Introduction: A Wolf in Sheep's Clothing

About: I am a paper engineer, writer, maker and chemist wannabe. In addition to pop-up cards I design and build furniture, lights, costumes or whatever I happen to need at the time. Lipstick, a mixing studio, all-pur…

Much as I admire the elaborate, complicated Halloween costumes on this site, I'm too busy and never organized enough to plan more than a few hours before trick or treating. I've already posted an instructable with general tips for the reluctant costume designer. This is a more detailed description of one last minute costume I threw together with scaps of cardboard and paper I had lying around.

I hope it will inspire you!

Step 1: Wolf Mask

The shape for this mask is roughly a Gaussian "bell curve". As my son hurried to finish his homework, I cut out the rough shape with poster board and adjusted it for his head. This mask did NOT cover his face, it is more like a baseball hat with a giant rim -- which is much more comfortable to wear and perfect for the wolf's long nose.

After getting the shape and size correct for the head and nose, I cut out a pink poster board tongue and the lower jaw (I did all this freehand, I did not use a pattern -- but by looking at the photos you should be able to reproduce my mask).

I lined the board with some brown landscape fabric, a step I could have skipped if I'd had the correct color paper.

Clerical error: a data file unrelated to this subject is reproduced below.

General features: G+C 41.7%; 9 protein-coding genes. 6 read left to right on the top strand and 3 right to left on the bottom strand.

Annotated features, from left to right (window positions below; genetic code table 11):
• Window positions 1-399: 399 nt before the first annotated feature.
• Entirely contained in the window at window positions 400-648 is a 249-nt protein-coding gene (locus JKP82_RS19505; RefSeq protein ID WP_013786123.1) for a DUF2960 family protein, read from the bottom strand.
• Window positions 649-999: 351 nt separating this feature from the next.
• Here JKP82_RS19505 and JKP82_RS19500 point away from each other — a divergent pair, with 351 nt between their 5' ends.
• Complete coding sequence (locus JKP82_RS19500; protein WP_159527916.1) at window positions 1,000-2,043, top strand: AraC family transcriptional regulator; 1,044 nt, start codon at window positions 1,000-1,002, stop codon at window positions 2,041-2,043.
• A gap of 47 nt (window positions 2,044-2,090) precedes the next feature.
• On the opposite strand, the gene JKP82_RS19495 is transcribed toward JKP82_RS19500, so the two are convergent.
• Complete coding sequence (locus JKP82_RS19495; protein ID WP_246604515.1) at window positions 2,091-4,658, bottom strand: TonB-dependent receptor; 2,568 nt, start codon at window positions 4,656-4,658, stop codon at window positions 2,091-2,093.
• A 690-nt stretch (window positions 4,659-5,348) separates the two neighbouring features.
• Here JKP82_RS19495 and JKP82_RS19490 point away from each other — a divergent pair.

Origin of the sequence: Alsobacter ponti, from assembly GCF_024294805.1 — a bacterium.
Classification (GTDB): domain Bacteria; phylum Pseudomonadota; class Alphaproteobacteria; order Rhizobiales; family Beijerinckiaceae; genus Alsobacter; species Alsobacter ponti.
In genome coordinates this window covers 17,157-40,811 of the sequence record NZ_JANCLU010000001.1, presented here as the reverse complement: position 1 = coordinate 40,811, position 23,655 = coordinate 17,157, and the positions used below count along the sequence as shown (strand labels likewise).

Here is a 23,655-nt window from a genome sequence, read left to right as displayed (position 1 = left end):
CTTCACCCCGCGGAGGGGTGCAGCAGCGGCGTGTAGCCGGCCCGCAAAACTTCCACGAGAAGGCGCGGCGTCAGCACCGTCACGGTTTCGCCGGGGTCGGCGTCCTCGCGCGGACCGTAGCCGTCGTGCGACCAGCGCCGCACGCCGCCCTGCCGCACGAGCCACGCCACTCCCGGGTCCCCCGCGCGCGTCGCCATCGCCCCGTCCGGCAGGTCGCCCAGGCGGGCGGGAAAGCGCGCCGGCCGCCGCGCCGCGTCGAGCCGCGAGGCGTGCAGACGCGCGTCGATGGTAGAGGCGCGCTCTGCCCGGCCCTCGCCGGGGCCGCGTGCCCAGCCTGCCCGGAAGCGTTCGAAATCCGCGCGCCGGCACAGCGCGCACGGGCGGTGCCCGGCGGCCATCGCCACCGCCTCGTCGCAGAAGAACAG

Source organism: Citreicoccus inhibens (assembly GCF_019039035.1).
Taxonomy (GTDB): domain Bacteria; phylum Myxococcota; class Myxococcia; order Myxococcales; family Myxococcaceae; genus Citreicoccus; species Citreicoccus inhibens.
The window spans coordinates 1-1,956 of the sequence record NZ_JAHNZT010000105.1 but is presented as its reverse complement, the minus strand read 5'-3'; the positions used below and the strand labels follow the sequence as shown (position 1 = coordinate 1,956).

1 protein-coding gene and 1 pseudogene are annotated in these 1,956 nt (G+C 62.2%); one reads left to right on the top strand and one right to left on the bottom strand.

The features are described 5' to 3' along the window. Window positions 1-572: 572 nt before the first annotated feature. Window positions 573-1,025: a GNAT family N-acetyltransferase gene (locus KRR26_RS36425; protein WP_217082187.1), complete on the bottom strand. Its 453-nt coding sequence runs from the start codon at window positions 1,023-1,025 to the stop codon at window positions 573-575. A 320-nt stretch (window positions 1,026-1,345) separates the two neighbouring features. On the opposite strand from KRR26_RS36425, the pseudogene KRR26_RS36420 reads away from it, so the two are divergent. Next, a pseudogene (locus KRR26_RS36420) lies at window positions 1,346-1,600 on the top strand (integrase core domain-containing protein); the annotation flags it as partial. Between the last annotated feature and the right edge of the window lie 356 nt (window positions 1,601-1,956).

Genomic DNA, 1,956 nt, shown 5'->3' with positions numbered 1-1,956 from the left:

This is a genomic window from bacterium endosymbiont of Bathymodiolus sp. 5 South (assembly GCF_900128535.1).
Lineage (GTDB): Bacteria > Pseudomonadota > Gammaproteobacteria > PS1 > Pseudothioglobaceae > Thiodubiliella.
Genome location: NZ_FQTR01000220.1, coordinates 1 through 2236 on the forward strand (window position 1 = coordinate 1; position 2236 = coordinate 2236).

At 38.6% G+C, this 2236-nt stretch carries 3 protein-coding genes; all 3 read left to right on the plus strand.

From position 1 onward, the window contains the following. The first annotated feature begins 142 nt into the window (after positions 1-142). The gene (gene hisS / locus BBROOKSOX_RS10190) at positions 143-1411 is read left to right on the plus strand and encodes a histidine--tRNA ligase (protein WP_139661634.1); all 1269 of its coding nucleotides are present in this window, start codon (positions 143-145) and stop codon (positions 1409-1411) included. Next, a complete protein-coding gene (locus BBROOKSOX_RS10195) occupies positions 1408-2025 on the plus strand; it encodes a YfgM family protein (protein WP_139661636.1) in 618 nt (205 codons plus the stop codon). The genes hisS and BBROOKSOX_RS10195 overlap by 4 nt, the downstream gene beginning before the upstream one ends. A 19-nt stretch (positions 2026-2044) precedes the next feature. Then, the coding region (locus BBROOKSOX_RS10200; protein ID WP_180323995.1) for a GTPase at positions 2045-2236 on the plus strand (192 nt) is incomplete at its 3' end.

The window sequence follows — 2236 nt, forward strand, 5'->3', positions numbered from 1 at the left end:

I made the teeth by rolling out regular printer paper into cones and stapling them to the jaw.

I stapled the lower jaw, with the tongue pre-attached, to both sides of the upper jaw, which formed and secured the curve of the jaw.

I used the black reverse side of the landscape fabric to fold a nose, which I stapled to the tip of the mask.

I cut out ears and eyes and stapled those on too (no time for glue!)

I used an eyelet to secure the gold rubber band (salvaged from a box of marzipan)....

...done! In less than 30 minutes...

Step 2: The Wolf's Costume

The whole inspiration for this costume was a piece of sheepskin we have. I pinned that to my son's clothes, added a synthetic throw we had to give him more coverage, and this wolf in sheep's clothing was ready to go trick or treating.

Step 3: Wait for Me!!

At the last minute my older son decided he DID want to go after all -- but I wouldn't let him beg for candy without a costume. Luckily by combining my old jacket, his dad's sun hat and a stick with a duck tape hook he turned into a fairly convincing shepherd. Not the most loving, nurturing shepherd in the world, but I'll blame THAT on the sugar.

If you'd like to see other things I make, visit my website

Halloween Costume Contest 2015

Participated in the
Halloween Costume Contest 2015

Papercraft Contest 2015

Participated in the
Papercraft Contest 2015